Many of us have mentors and some of us are mentors. Are you considered a leader in your community or industry but not a mentor yet? Have you considered being one? There are many organizations from the Small Business Association to your local chamber or networking organization that look for mentors to help new or struggling businesses. If you’re wondering if you really are the right person to help someone as a mentor, here are a few things you may be able to offer.
Share your knowledge of the market
This doesn’t necessarily mean mentor someone who is competing against you but if you have a specialty pet shop and there is a new groomer looking to grow her business, reach out and offer your insight into the pet owner’s behavior in the area. Help grow their business and chances are good they will send their customers to you when they are asked.
Share your marketing insight
You’re now marketing your business successfully. You’re seeing the ROI on the advertising you’ve invested in where you want it to be. You may also have learned where not to spend your marketing dollars. Help guide that entrepreneur in the right direction. Share the knowledge you’ve learned from experience and why those outlets did or didn’t work for you.
Share your vendors
Every business needs suppliers and vendors for everything from equipment leasing to janitorial supplies or services. You’ve established relationships and know the right people for that new small business to contact. Not only will you be helping your mentoree but you’ll also end up with a grateful vendor who may reward you in some way.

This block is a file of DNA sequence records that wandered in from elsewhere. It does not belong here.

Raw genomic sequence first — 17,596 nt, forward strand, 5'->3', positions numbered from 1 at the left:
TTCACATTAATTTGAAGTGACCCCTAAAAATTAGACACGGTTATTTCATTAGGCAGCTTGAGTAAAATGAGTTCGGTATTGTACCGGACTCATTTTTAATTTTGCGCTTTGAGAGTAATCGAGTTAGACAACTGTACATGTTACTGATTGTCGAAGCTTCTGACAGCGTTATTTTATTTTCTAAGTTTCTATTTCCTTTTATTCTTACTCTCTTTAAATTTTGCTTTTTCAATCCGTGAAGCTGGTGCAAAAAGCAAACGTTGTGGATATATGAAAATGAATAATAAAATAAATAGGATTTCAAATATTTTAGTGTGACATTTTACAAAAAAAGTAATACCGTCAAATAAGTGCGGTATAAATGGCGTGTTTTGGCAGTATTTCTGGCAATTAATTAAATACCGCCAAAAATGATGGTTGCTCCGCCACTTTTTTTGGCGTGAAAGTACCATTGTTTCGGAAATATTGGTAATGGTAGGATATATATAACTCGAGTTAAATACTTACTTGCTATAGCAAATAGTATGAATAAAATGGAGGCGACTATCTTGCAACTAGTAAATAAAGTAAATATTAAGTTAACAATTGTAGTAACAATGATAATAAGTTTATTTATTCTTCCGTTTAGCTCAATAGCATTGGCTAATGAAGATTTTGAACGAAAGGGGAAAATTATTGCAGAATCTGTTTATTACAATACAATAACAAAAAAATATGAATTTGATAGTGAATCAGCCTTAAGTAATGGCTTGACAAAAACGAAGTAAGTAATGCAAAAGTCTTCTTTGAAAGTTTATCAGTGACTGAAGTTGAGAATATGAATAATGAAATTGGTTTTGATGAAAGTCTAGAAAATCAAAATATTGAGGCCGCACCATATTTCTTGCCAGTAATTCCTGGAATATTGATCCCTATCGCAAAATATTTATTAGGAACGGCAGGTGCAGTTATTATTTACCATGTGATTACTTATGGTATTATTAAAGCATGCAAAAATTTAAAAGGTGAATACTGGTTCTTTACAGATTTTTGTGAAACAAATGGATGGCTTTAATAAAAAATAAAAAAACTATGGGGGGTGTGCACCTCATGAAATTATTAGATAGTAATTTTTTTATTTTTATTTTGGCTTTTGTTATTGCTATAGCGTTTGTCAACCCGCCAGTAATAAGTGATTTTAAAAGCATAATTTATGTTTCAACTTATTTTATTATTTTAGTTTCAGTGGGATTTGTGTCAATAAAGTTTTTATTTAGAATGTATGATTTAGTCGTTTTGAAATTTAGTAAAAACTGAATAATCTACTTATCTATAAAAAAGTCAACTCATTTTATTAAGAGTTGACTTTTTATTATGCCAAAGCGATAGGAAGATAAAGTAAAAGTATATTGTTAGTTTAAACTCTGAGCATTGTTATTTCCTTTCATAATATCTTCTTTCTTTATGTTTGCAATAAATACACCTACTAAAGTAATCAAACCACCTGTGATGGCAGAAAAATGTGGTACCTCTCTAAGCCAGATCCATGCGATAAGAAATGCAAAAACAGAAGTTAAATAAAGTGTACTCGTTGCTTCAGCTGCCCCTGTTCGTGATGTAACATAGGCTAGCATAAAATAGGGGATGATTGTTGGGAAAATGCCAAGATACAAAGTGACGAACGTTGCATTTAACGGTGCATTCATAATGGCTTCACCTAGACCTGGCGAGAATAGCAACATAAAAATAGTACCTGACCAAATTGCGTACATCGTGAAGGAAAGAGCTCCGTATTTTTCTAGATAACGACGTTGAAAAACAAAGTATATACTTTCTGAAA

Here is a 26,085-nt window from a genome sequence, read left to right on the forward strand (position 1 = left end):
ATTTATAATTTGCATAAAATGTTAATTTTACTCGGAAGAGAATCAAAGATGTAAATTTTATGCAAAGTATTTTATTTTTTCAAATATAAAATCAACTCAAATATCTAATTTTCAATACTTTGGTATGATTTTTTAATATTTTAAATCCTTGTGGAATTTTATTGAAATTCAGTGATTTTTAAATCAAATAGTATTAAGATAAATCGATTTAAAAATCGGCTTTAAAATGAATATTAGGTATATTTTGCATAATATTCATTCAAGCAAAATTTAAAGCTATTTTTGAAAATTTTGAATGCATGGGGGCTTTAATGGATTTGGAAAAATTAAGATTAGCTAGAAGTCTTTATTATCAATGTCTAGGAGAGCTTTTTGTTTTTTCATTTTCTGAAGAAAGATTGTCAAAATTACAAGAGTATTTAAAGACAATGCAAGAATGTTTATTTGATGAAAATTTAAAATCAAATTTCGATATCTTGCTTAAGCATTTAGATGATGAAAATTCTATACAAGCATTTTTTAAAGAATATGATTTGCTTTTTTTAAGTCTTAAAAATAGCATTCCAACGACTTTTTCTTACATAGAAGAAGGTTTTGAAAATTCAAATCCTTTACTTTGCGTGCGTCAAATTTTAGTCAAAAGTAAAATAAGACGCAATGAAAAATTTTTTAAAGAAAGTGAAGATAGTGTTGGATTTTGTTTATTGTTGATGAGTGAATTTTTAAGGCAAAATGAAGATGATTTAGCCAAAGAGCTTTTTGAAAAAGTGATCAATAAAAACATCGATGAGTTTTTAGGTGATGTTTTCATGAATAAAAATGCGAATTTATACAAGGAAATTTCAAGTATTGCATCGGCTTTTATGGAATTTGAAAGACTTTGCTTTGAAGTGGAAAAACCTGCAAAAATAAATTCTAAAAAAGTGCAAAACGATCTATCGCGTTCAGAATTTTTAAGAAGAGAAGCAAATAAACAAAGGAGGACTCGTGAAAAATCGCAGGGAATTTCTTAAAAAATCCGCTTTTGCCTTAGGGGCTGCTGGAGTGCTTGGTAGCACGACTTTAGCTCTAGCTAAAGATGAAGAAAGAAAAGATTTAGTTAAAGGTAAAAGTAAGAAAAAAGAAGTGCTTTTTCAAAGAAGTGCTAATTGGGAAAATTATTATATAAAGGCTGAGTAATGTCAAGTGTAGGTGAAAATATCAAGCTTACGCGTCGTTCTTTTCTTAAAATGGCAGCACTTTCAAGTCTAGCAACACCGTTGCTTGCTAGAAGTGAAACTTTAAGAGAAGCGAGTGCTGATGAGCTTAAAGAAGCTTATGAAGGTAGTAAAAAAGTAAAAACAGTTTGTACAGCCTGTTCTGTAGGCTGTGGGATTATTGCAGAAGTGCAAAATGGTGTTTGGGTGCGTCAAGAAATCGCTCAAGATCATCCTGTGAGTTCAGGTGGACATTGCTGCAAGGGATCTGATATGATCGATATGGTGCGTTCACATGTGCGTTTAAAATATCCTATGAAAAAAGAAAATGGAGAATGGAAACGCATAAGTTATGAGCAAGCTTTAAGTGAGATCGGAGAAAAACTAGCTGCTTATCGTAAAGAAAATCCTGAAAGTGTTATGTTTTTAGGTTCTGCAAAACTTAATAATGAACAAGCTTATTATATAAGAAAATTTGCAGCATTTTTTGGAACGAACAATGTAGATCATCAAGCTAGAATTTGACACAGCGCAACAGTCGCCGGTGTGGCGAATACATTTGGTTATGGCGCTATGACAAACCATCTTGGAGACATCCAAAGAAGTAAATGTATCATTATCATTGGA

Share your support
We all know that part of being in business is failing sometimes. Everyone who has started a business or tried something new in their business fails from time to time and it feels miserable. Sometimes a small business owner just needs to be supported with encouragement or even a similar story of how you learned from an experience like theirs.
Share your time
As a business leader or owner, your time is one of your most valuable assets. Most people who are looking for a mentor understand that what you are doing for them takes away from your business and they will value your time. The mentoree will respect the use of your time and hopefully in the future share their time just like you are sharing yours.
Being a mentor is all about sharing. In the small business community we can support each other by sharing knowledge, experience, vendors and support in so many different ways. Consider reaching out the next time you hear someone in your networking group who is looking for some guidance or offer to volunteer with your local chapter of the SBA. The rewards that come back to you for volunteering and helping someone far exceed your costs.